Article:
Tag: George Sherrill

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George Sherrill, Dan Wheeler join Royals on minors deals


In addition to adding outfielder Willy Taveras on a minor-league deal the Royals have also signed left-hander George Sherrill and right-hander Dan Wheeler to minor-league contracts, according to Bob Dutton of the Kansas City Star.

Sherrill was once a very good left-handed setup man, but missed nearly all of this year following Tommy John elbow surgery and faces an uphill battle coming back at age 36.

Wheeler got knocked around in a dozen appearances for the Indians and in May the 34-year-old was outrighted to Triple-A, where he threw 43 innings with a 2.32 ERA and 30/13 K/BB ratio.

They’ll both try to win a middle relief gig during spring training.

George Sherrill scheduled for Tommy John elbow surgery

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Mariners left-hander George Sherrill was shut down after the team’s season-opening trip to Tokyo, Japan because of lingering discomfort in his throwing elbow.

Now he can be ruled out for the rest of 2012.

According to beat reporter Shannon Drayer of Seattle’s 710 AM ESPN, the veteran lefty relief specialist is scheduled to undergo Tommy John reconstructive elbow surgery early next month.

Relievers can sometimes return to action within a year, but there are no guarantees.

Sherrill allowed six hits and four earned runs in 1 1/3 innings of work this season. He had a 3.00 ERA in 36 frames last year for the Braves, then agreed to a one-year, $1.1 million contract with Seattle in December.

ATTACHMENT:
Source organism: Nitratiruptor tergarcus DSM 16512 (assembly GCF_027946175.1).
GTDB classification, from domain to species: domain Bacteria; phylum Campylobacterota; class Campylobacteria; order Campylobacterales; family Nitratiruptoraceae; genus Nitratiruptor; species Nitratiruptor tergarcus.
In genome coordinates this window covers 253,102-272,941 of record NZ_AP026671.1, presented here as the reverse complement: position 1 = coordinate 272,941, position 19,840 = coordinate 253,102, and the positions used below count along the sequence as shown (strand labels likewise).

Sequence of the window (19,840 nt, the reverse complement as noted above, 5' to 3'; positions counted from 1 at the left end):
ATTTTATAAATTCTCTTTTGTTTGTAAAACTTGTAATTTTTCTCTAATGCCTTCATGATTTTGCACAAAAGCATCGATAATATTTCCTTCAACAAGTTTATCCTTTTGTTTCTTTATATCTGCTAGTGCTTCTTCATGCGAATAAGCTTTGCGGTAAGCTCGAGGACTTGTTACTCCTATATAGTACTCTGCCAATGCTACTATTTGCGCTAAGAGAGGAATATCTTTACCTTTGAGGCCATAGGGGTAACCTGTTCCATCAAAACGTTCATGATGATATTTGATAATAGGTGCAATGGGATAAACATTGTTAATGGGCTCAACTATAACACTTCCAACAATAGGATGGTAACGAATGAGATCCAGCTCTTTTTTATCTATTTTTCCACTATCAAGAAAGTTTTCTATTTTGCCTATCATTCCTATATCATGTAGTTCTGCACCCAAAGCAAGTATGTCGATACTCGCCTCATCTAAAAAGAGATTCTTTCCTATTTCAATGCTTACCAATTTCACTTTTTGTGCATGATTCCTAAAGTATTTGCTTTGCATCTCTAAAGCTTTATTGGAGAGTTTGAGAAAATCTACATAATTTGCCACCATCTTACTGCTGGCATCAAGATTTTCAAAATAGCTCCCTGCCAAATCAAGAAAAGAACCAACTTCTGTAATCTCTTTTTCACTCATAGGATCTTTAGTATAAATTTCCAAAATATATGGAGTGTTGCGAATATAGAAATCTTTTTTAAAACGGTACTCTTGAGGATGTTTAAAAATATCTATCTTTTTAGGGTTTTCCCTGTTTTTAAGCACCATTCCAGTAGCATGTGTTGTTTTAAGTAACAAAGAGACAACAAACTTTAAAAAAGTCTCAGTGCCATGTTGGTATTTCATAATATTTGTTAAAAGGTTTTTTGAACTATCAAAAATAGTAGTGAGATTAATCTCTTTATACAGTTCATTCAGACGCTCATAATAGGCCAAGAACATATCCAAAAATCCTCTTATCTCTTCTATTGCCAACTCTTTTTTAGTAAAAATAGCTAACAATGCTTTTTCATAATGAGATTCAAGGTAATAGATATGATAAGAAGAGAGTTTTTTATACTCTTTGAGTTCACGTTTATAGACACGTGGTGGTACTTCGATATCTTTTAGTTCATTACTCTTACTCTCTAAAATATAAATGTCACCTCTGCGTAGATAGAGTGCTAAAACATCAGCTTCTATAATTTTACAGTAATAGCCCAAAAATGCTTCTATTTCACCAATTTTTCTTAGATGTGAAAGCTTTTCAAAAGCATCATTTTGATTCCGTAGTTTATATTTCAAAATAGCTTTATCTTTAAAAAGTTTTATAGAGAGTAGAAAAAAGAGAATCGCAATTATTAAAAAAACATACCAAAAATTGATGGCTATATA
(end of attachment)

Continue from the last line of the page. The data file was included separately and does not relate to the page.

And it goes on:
Orioles claim Luis Exposito off waivers from Red Sox, designate Josh Bell for assignment


Josh Bell, who twice cracked Baseball America‘s top 100 prospects list and was traded from the Dodgers to the Orioles for George Sherrill in mid-2009, has been designated for assignment.

Baltimore dropped Bell from the 40-man roster to make room for catcher Luis Exposito, whom they claimed off waivers from Boston. Exposito is a 26-year-old career minor leaguer with a .665 OPS at Triple-A, so he’s purely backup material.

All of which says a lot about how far Bell’s stock has fallen, which is what happens when you hit just .200 with three homers, a .485 OPS, and a horrendous 78-to-6 strikeout-to-walk ratio through 226 plate appearances as a big leaguer. Bell also hasn’t hit much at Triple-A, but he’s still young enough that another team might claim him off waivers.

Running down the rosters: Seattle Mariners

Felix Hernandez

The Mariners have finished in last place in the AL West six of the last eight years, and while their is a shining ray of hope on the way in 2013 in the form of the Astros, they’re going to have a tough time not making it seven of nine years this season.

Felix Hernandez – R
Jason Vargas – L
Hisashi Iwakuma – R
Kevin Millwood – R
Hector Noesi – R

Brandon League – R
Shawn Kelley – R
George Sherrill – L
Hong-Chih Kuo – L
Tom Wilhelmsen – R
Shawn Camp – R
Cesar Jimenez – L

SP next in line: Blake Beavan (R), Charlie Furbush (L), Danny Hultzen (L), James Paxton (L)